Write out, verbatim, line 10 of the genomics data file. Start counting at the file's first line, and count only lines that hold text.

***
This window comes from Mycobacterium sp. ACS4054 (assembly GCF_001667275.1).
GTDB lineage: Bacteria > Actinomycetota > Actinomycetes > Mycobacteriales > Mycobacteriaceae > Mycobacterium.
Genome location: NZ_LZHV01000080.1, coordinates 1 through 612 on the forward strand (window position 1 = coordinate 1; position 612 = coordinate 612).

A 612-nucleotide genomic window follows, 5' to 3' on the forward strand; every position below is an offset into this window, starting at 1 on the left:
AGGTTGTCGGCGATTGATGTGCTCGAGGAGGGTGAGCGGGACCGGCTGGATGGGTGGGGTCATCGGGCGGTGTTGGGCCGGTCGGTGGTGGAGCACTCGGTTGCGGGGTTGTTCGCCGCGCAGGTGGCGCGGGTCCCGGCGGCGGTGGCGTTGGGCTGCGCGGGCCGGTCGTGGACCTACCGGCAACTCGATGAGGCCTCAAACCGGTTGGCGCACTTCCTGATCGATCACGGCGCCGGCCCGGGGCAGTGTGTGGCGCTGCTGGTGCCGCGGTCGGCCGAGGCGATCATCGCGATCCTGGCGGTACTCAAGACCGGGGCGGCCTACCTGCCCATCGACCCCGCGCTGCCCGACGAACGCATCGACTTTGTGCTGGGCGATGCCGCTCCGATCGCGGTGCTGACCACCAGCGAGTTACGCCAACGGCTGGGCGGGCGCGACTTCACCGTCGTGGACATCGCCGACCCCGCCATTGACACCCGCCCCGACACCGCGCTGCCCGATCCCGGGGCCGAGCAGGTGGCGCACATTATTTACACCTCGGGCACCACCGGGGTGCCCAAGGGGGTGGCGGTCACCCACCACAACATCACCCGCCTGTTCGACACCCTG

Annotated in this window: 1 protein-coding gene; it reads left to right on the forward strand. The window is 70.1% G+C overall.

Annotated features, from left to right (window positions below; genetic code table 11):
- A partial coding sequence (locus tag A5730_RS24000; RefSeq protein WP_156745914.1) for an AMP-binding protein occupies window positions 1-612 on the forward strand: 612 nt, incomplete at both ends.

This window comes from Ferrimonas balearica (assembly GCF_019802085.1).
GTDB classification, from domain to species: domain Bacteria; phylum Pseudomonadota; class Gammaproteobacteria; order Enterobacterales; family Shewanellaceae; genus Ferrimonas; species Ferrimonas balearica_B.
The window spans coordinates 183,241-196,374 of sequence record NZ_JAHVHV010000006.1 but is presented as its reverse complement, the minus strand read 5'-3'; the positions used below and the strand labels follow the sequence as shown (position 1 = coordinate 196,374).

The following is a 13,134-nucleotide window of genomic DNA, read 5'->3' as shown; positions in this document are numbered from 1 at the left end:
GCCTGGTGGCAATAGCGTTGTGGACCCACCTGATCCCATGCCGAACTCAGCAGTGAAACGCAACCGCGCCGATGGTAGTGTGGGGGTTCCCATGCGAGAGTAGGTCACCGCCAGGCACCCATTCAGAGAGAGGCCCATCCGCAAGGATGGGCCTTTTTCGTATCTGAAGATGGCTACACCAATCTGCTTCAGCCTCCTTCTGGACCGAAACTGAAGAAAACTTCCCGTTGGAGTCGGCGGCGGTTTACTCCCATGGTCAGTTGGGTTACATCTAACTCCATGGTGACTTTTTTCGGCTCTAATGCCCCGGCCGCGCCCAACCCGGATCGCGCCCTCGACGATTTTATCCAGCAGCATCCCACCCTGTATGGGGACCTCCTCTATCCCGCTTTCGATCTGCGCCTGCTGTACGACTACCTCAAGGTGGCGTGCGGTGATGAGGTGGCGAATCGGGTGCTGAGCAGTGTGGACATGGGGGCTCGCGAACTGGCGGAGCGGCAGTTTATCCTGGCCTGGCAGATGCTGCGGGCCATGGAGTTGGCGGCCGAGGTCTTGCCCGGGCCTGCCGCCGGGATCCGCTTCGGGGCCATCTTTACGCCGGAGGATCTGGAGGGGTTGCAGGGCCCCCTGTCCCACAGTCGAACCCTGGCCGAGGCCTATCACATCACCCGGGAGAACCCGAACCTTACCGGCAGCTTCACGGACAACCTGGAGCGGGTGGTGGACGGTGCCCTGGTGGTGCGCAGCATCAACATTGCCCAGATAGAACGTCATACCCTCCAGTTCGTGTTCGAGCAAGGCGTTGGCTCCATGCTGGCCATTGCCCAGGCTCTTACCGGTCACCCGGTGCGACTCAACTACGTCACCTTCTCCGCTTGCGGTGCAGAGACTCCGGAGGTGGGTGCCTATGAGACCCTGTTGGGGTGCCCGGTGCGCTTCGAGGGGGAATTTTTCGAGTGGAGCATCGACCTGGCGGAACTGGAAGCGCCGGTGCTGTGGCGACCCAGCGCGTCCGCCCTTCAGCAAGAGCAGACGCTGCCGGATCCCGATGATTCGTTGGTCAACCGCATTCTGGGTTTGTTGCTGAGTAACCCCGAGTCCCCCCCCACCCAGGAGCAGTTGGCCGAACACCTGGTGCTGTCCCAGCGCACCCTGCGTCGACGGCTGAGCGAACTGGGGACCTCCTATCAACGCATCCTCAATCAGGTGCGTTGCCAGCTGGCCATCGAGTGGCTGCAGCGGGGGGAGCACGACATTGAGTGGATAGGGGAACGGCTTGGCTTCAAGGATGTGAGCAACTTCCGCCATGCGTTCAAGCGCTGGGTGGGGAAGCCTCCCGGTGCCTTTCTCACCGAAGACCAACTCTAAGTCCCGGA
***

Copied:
GTDB classification, from domain to species: domain Bacteria; phylum Pseudomonadota; class Gammaproteobacteria; order Enterobacterales; family Shewanellaceae; genus Ferrimonas; species Ferrimonas balearica_B.